You should work with a healthcare provider familiar with biochemical individuality to create an individualized supplement program based on the results of your metabolic tests. Don’t try to figure it out yourself, as overloading on supplements or taking those you don’t need can be expensive and frustrating, as well as leading to another journey to failure.
While artificial sweeteners may seem like an attractive option for those seeking to control their weight and appetite, clearly, these non-nutritive additives may have an opposite effect.
Artificial sweeteners are several hundred times sweeter than sugar and causes blood sugar fluctuations that can lead to obesity and type 2 diabetes.
Artificial sweeteners were developed to avoid the negative consequences associated with refined sugar and high-fructose corn syrup (HFCS); however, studies show that they, in fact, have the very same negative consequences.
Moreover, they cause other physical ailments not associated with the ingestion of refined sugar and HFCS. Limiting intake of refined sugar, HFCS and artificial sweeteners can help curb your addiction to food and restore metabolic and physical health.
My approach is not to suggest that there is one answer to appetite control. Instead, it is a comprehensive approach that evolves from the field of integrative medicine.
Just as there is rarely only one contributing factor to disordered eating, there is rarely one simple solution. The forces that fuel binge eating and food addiction are complex. Once the nature of an individual’s eating patterns have been carefully identified, recovery is most successful with a combination of three interventions:
- Nutritional supplementation
- Medications if needed
- Lifestyle changes
In a modern world where food is entwined with nearly everything we do, the appetite that once served as a mechanism for survival can quickly turn problematic. An appetite gone awry permeates all areas of one’s life, from social interactions, mood and emotional connections, to the physical health of the immune, cardiovascular and digestive systems.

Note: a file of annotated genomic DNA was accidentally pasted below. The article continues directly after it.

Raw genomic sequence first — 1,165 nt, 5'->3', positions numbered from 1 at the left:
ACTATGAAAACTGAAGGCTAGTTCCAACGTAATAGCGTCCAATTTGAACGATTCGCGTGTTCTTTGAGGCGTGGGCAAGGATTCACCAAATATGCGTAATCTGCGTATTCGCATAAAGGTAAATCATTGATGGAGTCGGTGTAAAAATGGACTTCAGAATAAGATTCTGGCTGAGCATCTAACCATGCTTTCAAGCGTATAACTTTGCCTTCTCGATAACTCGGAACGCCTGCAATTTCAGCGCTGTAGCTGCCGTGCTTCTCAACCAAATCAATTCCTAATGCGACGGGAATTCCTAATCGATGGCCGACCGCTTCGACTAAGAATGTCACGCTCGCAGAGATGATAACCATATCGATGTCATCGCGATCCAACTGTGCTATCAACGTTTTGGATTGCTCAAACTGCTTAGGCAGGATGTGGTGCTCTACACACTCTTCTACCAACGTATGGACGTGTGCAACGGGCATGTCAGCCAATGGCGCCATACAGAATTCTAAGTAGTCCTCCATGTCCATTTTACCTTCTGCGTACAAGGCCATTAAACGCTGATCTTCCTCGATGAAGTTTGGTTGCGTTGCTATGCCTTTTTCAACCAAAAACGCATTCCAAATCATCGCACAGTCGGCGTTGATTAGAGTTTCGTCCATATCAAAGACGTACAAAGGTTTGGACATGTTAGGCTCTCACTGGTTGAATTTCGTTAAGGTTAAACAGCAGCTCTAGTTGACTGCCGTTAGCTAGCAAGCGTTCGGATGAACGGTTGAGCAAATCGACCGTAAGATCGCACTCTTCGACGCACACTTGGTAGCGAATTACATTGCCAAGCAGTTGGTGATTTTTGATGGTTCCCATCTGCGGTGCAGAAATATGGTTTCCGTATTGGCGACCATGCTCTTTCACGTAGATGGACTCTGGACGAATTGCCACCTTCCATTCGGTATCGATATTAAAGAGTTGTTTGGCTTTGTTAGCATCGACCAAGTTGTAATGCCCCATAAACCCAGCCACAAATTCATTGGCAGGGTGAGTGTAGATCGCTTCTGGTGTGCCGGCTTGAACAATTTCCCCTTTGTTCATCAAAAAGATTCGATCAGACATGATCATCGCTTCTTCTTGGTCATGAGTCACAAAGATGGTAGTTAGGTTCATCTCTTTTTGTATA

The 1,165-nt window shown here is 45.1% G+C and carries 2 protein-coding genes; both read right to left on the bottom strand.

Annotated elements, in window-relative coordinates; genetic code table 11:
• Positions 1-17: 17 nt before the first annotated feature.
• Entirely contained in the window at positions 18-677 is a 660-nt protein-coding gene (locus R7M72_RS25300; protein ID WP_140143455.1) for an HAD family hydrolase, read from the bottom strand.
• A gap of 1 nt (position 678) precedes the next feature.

Food addiction and binge eating disorder are serious medical diagnoses that evolve when appetite spins out of control. Binge eating disorder is both complex and pervasive and impossible to resolve with logic or willpower alone. An effective treatment plan incorporates advanced medical and psychological approaches that are specifically tailored to one’s unique biochemistry and experiences.
When equipped with the necessary building blocks, the body is able to recover the innate biochemical stability that guides appropriate eating, making a healthy relationship with food become possible. We’ve described the tools you need to step off the roller coaster of disordered eating and take back control over your life.
Diets don’t work, but appetite control does.
Appetite is not an issue of willpower or psychological weakness. It’s an issue of biochemistry. When your biochemistry is adjusted, your appetite can be controlled without constant vigilance and self-restraint.
Addressing appetite control is involves:
- Laboratory tests to determine a person’s biochemistry
- Nutritional supplements, based on the test results
- Lifestyle changes, including avoiding food additives such as high fructose corn syrup (HFCS) and monosodium glutamate (MSG).
Taking these steps can restore a body’s balance and make a healthy relationship with food possible.